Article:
posted by Squeak Attack at 6:41 PM on October 9, 2013

@data hound, Bfar is about breastfeeding after a reduction. I was told it probably wouldn't be possible and planned on formula, but tried anyway because the baby was premature where breastmilk makes a significant difference, and we don't have breastmilk bank donations here. There was a noticeable difference between breasts, probably from what had been cut differently, but I was able to mostly nurse her at the start, and then supplemental nurse her with formula as her demand outstripped my supply. A good hospital-grade breastpump machine makes a huge difference, and the time elapsed between the reduction as tissue does appear to repair over time.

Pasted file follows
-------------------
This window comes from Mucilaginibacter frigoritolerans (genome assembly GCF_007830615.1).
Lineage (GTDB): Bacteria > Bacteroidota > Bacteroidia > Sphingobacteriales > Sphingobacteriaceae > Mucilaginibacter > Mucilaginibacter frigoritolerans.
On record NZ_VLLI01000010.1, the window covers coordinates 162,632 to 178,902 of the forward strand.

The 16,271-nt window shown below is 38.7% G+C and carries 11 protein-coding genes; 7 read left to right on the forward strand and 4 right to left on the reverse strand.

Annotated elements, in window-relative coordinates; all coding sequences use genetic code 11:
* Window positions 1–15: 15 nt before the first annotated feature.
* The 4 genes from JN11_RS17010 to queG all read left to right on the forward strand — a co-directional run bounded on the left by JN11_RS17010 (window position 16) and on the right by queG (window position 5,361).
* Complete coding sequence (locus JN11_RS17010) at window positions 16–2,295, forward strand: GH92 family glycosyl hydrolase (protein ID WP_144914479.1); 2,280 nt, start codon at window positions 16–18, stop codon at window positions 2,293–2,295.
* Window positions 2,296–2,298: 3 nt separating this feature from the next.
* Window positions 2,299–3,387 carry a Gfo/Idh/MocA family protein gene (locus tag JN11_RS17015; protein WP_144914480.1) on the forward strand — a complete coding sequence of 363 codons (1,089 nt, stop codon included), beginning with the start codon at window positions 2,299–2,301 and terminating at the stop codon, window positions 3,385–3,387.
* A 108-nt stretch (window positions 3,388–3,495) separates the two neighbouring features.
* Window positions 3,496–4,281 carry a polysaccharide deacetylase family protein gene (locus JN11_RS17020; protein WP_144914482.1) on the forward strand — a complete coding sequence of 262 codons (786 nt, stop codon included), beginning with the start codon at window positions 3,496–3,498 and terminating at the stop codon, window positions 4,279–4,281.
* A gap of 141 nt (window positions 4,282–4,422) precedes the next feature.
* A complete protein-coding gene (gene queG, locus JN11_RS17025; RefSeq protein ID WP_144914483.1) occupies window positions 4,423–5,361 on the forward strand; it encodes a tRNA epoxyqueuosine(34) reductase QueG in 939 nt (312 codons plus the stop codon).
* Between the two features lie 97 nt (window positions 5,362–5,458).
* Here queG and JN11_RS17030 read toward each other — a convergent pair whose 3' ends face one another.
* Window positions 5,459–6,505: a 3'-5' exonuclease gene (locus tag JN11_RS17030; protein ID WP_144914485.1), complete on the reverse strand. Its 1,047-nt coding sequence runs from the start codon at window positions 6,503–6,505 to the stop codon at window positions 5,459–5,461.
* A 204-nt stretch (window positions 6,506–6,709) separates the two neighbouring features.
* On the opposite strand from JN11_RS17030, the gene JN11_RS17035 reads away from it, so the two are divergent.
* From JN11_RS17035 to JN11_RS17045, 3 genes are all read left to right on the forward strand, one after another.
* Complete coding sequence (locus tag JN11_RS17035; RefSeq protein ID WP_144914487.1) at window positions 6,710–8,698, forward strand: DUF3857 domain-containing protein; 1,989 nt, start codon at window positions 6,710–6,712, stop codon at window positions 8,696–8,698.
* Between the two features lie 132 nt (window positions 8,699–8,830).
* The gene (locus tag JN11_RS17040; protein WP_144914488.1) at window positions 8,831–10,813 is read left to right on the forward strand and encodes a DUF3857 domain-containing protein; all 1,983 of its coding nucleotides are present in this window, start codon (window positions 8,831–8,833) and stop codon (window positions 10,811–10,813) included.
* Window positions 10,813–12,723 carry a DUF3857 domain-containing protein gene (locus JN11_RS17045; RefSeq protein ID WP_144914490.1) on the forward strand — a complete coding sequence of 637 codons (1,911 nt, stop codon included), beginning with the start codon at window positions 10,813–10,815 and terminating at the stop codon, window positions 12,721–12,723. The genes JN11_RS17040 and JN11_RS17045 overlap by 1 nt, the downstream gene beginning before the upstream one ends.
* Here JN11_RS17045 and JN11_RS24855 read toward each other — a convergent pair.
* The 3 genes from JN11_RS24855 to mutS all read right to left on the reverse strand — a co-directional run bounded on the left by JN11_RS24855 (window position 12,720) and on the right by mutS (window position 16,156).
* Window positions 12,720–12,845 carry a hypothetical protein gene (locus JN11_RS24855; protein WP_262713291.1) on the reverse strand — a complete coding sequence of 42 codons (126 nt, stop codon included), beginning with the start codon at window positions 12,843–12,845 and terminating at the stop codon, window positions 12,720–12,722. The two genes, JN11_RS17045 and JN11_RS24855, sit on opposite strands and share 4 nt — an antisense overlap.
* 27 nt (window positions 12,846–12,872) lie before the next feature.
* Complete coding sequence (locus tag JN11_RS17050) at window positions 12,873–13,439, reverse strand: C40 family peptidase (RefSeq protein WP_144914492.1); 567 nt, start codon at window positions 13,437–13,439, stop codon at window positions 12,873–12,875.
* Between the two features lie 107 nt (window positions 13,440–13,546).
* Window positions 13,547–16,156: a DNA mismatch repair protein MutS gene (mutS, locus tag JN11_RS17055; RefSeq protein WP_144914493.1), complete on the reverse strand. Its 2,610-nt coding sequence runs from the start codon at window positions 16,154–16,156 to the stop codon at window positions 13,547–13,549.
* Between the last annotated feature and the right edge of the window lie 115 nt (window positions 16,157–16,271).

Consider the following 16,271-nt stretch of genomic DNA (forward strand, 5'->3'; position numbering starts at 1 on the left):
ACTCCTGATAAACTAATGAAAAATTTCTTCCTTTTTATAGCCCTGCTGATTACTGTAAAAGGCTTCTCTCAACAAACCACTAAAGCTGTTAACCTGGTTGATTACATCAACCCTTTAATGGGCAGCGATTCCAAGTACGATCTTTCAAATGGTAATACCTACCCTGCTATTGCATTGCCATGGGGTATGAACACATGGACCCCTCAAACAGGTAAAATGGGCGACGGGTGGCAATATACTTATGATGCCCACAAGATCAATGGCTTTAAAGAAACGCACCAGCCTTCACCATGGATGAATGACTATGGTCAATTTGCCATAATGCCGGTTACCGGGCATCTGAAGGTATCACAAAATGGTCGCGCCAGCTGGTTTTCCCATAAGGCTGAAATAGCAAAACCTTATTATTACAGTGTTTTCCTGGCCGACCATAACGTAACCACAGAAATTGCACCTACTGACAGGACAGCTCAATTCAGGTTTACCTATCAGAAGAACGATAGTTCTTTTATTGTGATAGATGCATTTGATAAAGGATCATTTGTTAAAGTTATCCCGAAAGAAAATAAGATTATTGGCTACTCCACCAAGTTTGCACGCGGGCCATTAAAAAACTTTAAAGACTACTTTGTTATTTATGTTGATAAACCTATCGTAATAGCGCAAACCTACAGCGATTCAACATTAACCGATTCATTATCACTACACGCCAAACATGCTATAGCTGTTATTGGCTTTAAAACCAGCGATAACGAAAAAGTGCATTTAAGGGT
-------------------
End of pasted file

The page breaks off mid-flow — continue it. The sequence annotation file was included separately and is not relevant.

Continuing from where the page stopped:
Squeak Attack, best decision ever! The surgery is not fun, but the results are wonderful. Definitely discuss nipples and areolas, and ask about scar treatment, even talk to a dermatologist before the surgery for advice. It's not just aesthetics, they can be itchy and weirdly numb if they don't heal right.
posted by viggorlijah at 6:46 PM on October 9, 2013

My SIL had it done. She's as happy as Larry (Larryette?), no complications, just a great weight lifted from her shoulders.
posted by GeeEmm at 7:59 PM on October 9, 2013